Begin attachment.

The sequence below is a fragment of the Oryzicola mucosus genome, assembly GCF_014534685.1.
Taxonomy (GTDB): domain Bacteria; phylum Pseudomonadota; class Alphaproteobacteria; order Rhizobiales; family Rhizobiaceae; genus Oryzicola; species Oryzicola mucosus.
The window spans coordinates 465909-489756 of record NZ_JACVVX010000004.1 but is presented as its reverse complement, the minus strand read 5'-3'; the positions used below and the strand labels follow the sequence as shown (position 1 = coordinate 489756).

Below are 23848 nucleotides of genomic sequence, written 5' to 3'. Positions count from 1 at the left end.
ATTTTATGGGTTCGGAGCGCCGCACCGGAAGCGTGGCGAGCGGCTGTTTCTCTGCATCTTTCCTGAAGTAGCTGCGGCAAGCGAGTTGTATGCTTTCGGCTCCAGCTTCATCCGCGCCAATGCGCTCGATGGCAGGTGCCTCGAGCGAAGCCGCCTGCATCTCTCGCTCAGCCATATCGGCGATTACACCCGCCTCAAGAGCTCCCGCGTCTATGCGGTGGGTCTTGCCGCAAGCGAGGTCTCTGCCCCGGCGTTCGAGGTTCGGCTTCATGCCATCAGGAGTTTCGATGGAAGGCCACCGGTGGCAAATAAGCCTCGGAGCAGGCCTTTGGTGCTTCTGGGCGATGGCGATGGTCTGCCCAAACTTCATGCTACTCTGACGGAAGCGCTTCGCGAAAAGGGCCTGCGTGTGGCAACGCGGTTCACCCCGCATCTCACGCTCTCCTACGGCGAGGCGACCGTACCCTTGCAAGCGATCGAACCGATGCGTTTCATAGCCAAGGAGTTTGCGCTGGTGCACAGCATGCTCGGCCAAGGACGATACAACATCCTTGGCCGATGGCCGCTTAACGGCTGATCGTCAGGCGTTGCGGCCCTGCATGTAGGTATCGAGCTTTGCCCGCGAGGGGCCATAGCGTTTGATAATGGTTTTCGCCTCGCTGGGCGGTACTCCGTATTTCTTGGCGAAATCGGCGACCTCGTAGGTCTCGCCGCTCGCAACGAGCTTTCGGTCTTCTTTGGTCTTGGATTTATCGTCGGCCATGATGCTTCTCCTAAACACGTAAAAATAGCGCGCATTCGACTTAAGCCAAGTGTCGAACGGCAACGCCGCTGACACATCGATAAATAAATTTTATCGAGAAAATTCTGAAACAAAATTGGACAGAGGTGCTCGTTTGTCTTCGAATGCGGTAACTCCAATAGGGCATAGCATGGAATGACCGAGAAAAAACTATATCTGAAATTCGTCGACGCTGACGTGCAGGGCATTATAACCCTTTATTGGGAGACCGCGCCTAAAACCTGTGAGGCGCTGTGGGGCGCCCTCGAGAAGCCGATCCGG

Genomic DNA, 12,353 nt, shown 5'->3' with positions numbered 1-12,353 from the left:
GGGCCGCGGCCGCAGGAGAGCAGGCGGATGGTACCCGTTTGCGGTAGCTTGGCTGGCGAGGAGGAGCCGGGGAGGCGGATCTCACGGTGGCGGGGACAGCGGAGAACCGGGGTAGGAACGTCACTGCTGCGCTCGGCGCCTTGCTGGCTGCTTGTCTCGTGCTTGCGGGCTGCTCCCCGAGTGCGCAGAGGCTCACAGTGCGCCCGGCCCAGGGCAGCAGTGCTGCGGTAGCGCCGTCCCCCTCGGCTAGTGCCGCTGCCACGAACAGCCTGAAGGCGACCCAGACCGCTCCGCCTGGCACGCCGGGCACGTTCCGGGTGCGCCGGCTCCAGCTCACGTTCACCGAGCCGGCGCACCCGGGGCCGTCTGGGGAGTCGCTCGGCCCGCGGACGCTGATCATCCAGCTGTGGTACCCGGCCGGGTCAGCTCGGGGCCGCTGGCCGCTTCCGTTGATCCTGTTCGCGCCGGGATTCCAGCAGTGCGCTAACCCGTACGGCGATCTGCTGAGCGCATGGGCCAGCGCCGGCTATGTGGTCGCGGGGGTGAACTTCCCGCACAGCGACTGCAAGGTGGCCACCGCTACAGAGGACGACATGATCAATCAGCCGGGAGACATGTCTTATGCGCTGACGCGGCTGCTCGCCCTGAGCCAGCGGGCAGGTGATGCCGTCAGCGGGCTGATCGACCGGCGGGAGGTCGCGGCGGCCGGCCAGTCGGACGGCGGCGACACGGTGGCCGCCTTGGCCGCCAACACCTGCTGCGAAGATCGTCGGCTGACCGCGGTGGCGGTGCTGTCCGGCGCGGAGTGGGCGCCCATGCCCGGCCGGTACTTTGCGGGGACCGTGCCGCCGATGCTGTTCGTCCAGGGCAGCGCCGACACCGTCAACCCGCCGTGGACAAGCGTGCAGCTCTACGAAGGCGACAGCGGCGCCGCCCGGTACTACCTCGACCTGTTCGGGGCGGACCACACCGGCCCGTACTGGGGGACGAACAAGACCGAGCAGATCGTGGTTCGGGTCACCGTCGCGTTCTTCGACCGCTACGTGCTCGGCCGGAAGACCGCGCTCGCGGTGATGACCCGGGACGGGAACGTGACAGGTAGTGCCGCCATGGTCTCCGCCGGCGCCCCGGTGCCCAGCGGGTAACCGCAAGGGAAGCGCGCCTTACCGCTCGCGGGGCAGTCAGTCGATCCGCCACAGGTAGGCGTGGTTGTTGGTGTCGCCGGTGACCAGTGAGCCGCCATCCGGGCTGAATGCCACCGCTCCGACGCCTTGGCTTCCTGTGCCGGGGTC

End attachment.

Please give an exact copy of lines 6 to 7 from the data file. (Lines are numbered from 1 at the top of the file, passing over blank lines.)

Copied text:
Genomic DNA, 12,353 nt, shown 5'->3' with positions numbered 1-12,353 from the left:
GGGCCGCGGCCGCAGGAGAGCAGGCGGATGGTACCCGTTTGCGGTAGCTTGGCTGGCGAGGAGGAGCCGGGGAGGCGGATCTCACGGTGGCGGGGACAGCGGAGAACCGGGGTAGGAACGTCACTGCTGCGCTCGGCGCCTTGCTGGCTGCTTGTCTCGTGCTTGCGGGCTGCTCCCCGAGTGCGCAGAGGCTCACAGTGCGCCCGGCCCAGGGCAGCAGTGCTGCGGTAGCGCCGTCCCCCTCGGCTAGTGCCGCTGCCACGAACAGCCTGAAGGCGACCCAGACCGCTCCGCCTGGCACGCCGGGCACGTTCCGGGTGCGCCGGCTCCAGCTCACGTTCACCGAGCCGGCGCACCCGGGGCCGTCTGGGGAGTCGCTCGGCCCGCGGACGCTGATCATCCAGCTGTGGTACCCGGCCGGGTCAGCTCGGGGCCGCTGGCCGCTTCCGTTGATCCTGTTCGCGCCGGGATTCCAGCAGTGCGCTAACCCGTACGGCGATCTGCTGAGCGCATGGGCCAGCGCCGGCTATGTGGTCGCGGGGGTGAACTTCCCGCACAGCGACTGCAAGGTGGCCACCGCTACAGAGGACGACATGATCAATCAGCCGGGAGACATGTCTTATGCGCTGACGCGGCTGCTCGCCCTGAGCCAGCGGGCAGGTGATGCCGTCAGCGGGCTGATCGACCGGCGGGAGGTCGCGGCGGCCGGCCAGTCGGACGGCGGCGACACGGTGGCCGCCTTGGCCGCCAACACCTGCTGCGAAGATCGTCGGCTGACCGCGGTGGCGGTGCTGTCCGGCGCGGAGTGGGCGCCCATGCCCGGCCGGTACTTTGCGGGGACCGTGCCGCCGATGCTGTTCGTCCAGGGCAGCGCCGACACCGTCAACCCGCCGTGGACAAGCGTGCAGCTCTACGAAGGCGACAGCGGCGCCGCCCGGTACTACCTCGACCTGTTCGGGGCGGACCACACCGGCCCGTACTGGGGGACGAACAAGACCGAGCAGATCGTGGTTCGGGTCACCGTCGCGTTCTTCGACCGCTACGTGCTCGGCCGGAAGACCGCGCTCGCGGTGATGACCCGGGACGGGAACGTGACAGGTAGTGCCGCCATGGTCTCCGCCGGCGCCCCGGTGCCCAGCGGGTAACCGCAAGGGAAGCGCGCCTTACCGCTCGCGGGGCAGTCAGTCGATCCGCCACAGGTAGGCGTGGTTGTTGGTGTCGCCGGTGACCAGTGAGCCGCCATCCGGGCTGAATGCCACCGCTCCGACGCCTTGGCTTCCTGTGCCGGGGTC